Within 120 days of receiving your IRS approval letter, apply for Indiana state sales tax-exempt status with the Indiana Department of Revenue using Form NP-20A.
Indiana’s laws don’t require registration before you can begin fundraising in the state. If your nonprofit raises funds outside of Indiana, it may need to register as a charity in other states.
Keep in mind that if you decide to work with a professional solicitor, then that person must be registered with the state of Indiana.
Operating a nonprofit corporation has risks. Your entity may need one or more kinds of insurance to protect it from liability and loss. We suggest you contact a qualified insurance agent who can customize a policy for your organization’s needs.
To open an account for your nonprofit, you’ll need several pieces of documentation. These often include your EIN, TIN, and Articles of Incorporation. You’ll also need Social Security numbers and government-issued photo IDs for anyone who’ll be making transactions on your nonprofit’s behalf.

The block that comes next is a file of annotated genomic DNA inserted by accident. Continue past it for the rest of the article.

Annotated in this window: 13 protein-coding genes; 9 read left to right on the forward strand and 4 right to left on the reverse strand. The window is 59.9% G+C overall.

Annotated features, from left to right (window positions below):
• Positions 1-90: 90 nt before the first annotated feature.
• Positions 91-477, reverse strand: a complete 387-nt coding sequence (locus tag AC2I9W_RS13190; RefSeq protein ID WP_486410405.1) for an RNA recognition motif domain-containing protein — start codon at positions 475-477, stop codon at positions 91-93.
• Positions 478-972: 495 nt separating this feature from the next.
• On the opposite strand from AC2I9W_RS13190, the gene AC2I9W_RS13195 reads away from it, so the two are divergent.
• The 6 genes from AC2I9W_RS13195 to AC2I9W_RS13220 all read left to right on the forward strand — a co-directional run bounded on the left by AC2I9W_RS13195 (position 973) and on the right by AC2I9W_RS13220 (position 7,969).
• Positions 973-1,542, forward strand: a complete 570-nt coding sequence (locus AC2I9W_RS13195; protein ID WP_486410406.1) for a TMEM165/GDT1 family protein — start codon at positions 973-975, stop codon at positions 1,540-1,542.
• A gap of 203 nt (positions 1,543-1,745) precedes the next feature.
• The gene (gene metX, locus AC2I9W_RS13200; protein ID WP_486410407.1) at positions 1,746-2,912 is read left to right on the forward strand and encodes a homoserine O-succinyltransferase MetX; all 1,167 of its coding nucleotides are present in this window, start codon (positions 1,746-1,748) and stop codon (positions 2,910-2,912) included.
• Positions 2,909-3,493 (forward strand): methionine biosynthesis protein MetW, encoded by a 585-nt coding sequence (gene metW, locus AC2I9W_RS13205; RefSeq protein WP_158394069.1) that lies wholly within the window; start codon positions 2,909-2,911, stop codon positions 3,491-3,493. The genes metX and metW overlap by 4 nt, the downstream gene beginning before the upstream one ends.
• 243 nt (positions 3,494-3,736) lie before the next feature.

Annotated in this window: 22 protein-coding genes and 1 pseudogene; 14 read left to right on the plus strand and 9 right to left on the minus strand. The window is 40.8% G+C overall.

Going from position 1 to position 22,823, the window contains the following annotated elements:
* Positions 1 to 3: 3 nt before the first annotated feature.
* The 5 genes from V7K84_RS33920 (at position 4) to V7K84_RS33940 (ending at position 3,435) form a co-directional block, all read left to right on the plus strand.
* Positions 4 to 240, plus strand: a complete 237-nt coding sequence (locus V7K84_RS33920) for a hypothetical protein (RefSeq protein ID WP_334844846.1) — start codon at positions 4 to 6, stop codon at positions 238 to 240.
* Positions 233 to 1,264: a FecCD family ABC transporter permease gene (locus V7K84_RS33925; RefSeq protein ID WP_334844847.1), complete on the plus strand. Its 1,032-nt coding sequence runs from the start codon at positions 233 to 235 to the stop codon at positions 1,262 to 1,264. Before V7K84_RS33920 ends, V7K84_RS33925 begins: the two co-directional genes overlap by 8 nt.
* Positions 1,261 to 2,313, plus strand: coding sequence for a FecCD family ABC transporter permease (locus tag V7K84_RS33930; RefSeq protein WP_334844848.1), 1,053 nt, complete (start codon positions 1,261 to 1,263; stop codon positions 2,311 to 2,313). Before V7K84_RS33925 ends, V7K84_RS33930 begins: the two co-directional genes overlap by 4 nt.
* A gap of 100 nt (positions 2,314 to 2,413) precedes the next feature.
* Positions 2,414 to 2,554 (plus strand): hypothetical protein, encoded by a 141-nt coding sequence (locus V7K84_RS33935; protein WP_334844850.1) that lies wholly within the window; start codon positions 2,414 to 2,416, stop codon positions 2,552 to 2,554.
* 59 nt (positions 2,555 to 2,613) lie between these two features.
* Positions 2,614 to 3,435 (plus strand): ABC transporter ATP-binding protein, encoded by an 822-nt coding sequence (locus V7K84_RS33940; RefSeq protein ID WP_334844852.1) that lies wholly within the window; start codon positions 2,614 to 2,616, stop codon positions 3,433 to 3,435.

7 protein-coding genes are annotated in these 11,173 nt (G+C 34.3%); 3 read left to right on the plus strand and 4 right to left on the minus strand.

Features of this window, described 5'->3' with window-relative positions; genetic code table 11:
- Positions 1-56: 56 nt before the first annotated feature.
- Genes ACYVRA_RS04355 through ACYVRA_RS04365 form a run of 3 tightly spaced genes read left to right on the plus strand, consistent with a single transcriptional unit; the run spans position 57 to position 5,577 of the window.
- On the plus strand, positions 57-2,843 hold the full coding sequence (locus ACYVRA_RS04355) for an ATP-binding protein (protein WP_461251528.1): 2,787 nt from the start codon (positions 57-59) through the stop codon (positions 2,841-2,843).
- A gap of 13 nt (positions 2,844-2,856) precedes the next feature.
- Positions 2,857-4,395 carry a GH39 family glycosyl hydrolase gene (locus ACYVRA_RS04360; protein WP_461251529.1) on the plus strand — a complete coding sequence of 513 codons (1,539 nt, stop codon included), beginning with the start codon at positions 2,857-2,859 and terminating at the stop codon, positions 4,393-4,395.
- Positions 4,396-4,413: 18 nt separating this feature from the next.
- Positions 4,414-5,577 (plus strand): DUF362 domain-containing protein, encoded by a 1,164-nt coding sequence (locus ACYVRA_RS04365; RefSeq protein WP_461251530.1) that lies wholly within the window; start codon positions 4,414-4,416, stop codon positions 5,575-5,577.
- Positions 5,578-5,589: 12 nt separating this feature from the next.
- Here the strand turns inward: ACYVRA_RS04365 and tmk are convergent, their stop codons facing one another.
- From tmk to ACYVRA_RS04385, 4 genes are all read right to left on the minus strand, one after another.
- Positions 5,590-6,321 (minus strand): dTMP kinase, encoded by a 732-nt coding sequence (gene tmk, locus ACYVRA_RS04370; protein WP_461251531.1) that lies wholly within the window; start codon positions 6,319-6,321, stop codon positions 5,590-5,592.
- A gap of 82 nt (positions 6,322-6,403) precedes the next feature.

At ZenBusiness, we are proud to support small businesses through a variety of different tools and services. Whether you need a registered agent service or are looking to register a domain, our goal is to help you stay on the road to success. Check out our services, and contact us today to see how we can help you grow your company.
The founder of a nonprofit usually ends up serving as either the chairman of the board or the chief executive officer. In this role, the founder may collect a reasonable salary in exchange for work performed on behalf of the nonprofit and its mission. It has to be roughly in line with similar positions.
There is a $50 fee for filing your Articles of Incorporation.
Although a nonprofit’s purpose is to help people, it is still a business entity and may have surplus revenue. As long as the money is eventually used for the group’s tax-exempt purposes, this is fine.
Many types of businesses can be eligible for nonprofit status. Generally speaking, a business may be considered a nonprofit if its purpose is to benefit the community instead of turning a profit for its founders. For example, a nonprofit may be a charity that focuses on educational or humanitarian work.
Yes, but the sales may be subject to Indiana sales taxes. If a nonprofit sells products for 30 or fewer days in a calendar year, it is exempt from sales tax that year. Otherwise, it has to collect and remit sales tax.